The Race Tech Emulators were my first fork mod back in 2006 and 2007. I can't tell you how many times I took the forks apart trying to soften them up. My idea was to keep softening them up until too soft, and then harden them up one notch from being too soft. I learned that in my dirt biking days. While I don't remember all the details, I can say I was well aware of effects of oil level/air spring. I generally start with stock oil levels, get rider sag, chassis pitch correct under average conditions, then the last thing is add oil level only as needed to prevent bottoming. I do remember never liking the Race Tech set up and focused on getting a smoother ride, at this time I can only assume I sucked out extra oil to return to stock oil levels after adding Emulators. I am pretty sure I would not have overlooked that.
What did you use for the preload spacers? PVC, aluminum or steel tube?

I am also well aware of the differences between straight rate springs and progressive rate springs, that each has their own advantages and disadvantages, and that different riders of all skill levels have there own preferences.
Agreed.

I prefer suspension with a progressive rate for street bikes to better deal with inconsistencies and extremes of the road surface, but prefer straight rate for race bikes on more consistent surfaces. My goal with the Works Dual rate fork spring was to provide a soft initial rate to absorb small bumps to make the ride comfortable, but use the progressive rate to control bottoming during more aggressive riding or bigger bumps.
I prefer a linear rate suspension for the street; there are less variables I need to factor in as I ride. You cannot avoid a a number of road irregularities, but you can avoid most, so I make that tradeoff.

This is where yours and my opinions start to differ, based on the different aspects of straight vs progressive rate springs. 90% of the bumps a rider feels in normal paved roads are in the area of 1" or less. I want that first 1" of travel (after rider sag) to be as soft as possible. That is what provides long term riding comfort. With my Works Dual Rate fork spring for my initial travel, I have 34 lbs/in spring rate. You have 56 lbs/in spring rate. There are absolutely NO fork modifications you can do to get your initial travel as soft as mine, to absorb small bumps as well as mine. Except get a lighter spring.
I would say our strategies differ and these are driven by our preferences. You are comfortable riding on springs that transition from 34 to 60 lbs/in vs riding on straight rate springs. I only have a few hundred sportster miles under my belt, but I can tell you I didn't like the straight rate 45 lbs/in springs. They didn't have enough capacity. They also dive very easily under moderate braking (I should have added more preload which would have helped). The other thing I didn't care for is the transition under load progressive springs brings in turns. Do you know where the transition point is for your springs? Is it within 1" after preload is set? Is it 2 "?

I can also say from experience, that even if you changed to 5w oil and I used 10w, the differences in our spring rates are much greater than that change in viscosity.
I am not sure what you are trying to say here?

Now look at final spring rates, yours 56 lbs/in, mine 60 lbs/in. Adding preload, increasing oil viscosity, especially increasing oil height, are all methods to fine tune the spring rate. Adding preload: I still have lower initial spring rate and smoother ride. Increasing oil viscosity: I still have lower initial spring rate and smoother ride. Increasing oil height: I will have to add less oil than you will. One advantage of air spring is that is has less stiction (internal friction) than a metal spring. So even if I have to add more oil to prevent bottoming, it will probably be less than you need, so I still win there (sure, by just a little bit).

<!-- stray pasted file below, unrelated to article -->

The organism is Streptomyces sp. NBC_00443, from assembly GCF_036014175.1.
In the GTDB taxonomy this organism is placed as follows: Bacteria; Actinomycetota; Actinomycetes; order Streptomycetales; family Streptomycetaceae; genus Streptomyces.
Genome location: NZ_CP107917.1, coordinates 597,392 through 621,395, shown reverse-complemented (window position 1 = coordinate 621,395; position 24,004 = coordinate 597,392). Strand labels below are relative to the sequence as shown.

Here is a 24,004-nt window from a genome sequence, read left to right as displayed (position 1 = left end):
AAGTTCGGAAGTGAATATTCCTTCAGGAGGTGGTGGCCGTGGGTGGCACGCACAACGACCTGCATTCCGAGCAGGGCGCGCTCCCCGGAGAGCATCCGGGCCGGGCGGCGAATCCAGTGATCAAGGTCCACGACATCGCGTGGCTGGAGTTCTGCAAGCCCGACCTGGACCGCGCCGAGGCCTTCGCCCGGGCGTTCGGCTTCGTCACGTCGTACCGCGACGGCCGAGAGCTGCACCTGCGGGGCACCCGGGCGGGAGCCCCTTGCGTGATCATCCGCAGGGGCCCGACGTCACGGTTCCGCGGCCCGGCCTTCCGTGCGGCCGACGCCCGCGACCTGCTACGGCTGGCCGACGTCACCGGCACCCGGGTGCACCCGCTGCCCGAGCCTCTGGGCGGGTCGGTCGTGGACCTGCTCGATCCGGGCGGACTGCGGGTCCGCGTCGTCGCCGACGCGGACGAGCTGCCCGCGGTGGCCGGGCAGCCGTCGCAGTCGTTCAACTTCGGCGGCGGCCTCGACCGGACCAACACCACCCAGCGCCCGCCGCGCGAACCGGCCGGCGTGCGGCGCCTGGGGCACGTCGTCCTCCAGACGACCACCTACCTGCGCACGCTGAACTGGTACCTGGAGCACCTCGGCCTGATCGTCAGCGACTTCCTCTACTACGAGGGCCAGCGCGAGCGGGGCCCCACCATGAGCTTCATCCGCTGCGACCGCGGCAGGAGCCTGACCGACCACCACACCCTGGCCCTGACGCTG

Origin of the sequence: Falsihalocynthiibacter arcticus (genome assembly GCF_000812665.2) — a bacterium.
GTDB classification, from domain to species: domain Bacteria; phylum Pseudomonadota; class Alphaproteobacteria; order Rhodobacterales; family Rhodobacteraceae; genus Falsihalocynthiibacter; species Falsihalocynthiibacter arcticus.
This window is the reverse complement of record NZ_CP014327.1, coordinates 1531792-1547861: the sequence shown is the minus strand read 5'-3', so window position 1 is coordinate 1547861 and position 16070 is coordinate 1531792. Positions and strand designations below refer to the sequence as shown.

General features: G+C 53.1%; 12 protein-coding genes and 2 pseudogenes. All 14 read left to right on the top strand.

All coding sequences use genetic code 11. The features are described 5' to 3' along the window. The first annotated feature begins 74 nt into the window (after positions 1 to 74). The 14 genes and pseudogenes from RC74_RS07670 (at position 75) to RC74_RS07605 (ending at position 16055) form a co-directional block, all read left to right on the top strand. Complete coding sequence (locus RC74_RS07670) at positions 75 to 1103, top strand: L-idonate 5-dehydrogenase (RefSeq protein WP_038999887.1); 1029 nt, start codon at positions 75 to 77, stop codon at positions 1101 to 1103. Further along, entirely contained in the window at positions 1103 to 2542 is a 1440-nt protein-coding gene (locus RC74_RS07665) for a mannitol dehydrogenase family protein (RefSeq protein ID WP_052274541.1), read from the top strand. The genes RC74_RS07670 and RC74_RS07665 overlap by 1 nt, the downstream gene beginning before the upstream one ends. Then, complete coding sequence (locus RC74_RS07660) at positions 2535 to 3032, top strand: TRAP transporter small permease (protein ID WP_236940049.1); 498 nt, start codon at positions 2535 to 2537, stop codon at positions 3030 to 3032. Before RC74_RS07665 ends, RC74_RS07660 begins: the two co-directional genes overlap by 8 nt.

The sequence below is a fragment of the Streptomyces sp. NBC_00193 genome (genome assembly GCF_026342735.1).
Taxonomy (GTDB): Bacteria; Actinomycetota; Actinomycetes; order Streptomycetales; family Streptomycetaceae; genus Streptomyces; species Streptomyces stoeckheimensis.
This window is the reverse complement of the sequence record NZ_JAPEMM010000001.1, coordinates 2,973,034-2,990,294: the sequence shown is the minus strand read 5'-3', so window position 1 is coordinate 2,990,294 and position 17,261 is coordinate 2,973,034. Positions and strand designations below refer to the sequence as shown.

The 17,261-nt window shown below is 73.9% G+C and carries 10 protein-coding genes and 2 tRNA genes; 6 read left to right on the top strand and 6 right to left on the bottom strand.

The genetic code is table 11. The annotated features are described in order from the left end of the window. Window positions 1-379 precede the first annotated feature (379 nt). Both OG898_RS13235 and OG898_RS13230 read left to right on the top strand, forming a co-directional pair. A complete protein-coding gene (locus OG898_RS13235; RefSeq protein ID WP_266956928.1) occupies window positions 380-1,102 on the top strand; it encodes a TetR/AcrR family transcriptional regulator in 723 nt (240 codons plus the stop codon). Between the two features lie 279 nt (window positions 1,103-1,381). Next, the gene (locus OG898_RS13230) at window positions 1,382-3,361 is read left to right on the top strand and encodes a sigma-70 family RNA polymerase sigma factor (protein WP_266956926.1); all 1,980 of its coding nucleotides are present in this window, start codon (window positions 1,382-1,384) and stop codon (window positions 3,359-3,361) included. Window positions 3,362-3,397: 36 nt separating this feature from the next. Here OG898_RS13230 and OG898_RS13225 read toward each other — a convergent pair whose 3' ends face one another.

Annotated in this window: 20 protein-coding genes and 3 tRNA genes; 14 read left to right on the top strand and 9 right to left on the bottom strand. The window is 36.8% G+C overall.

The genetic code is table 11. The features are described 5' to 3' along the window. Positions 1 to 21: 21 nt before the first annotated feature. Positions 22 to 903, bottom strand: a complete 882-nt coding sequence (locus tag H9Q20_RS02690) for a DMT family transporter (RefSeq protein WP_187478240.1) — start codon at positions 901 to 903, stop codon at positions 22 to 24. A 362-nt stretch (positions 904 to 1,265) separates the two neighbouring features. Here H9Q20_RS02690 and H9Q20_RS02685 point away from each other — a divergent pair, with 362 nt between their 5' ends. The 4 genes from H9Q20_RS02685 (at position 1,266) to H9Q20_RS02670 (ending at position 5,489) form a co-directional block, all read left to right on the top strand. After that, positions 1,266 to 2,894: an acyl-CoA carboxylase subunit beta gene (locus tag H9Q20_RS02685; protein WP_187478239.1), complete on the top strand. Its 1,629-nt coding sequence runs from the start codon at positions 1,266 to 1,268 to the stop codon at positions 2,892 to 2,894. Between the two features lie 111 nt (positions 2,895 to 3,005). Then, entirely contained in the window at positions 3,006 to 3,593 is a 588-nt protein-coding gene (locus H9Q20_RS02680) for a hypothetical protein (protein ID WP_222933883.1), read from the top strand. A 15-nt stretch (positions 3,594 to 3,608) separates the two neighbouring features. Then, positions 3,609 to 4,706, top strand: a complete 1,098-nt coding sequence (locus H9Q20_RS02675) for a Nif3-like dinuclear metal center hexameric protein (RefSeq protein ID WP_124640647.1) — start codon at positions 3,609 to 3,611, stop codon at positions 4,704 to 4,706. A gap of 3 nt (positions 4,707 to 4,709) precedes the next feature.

I think I will have less oil level than stock as I am looking to eliminate the air spring so I think you will run more oil than me. One aspect I find to be a factor is fork volume. On the Nighthawk, I had very long forks; almost 7" longer than the sportster. This allowed me to tune the air spring affect out. On top of this I am adding a longer damping tube (more volume). So may not end up with as much play - so I may have to go to a lower rate spring. But, for now I am heading gown the path of a higher rate spring.

Look at the graph above. Look at the intersection of 1" travel and 100 lbs fork load. There is about an 20 lb difference between the 1 and .8 kg springs. Grab a 20 lb hammer and beat yourself in the head with it. Stop when it hurts. When I was younger, no problem. Today at 60, I cannot tolerate anything but a soft ride.
My experience is once you are on the springs, the ride is good (once the suspension is set up). The motorcycle weighs in close to 600 lbs and I weigh over 200 with riding gear on, so 800 lbs or so. The way I would look at your set up vs mine: The baseline is 45 lbs/in from the steel springs. I am going to try a 11 lb/in greater rate and you chose a 11 lb/in less rate. With the weight on the front, I don't see a huge rate difference once you account for all springs in the fork (steel and air).

Everything you are doing is "before Ricor Intiminators." Ricor Intiminators invalidates every assumption you make from this point on. They take the fork in the opposite direction you are going. The inertia valve blows off high speed compression dampening upon initial vertical wheel movement. For that instant, the weight, inertia/momentum, of the bike, and secondary hydraulic circuit in the Intiminators, is keeping it up in the air, letting the wheel to travel up as fast as other limiting factors such as stiction and inertia of sprung mass will allow. This has such a profound effect, by reducing front to rear coupling to such an extent that a lot of guys can actually reduce shock preload a notch or two. That results in even smoother ride.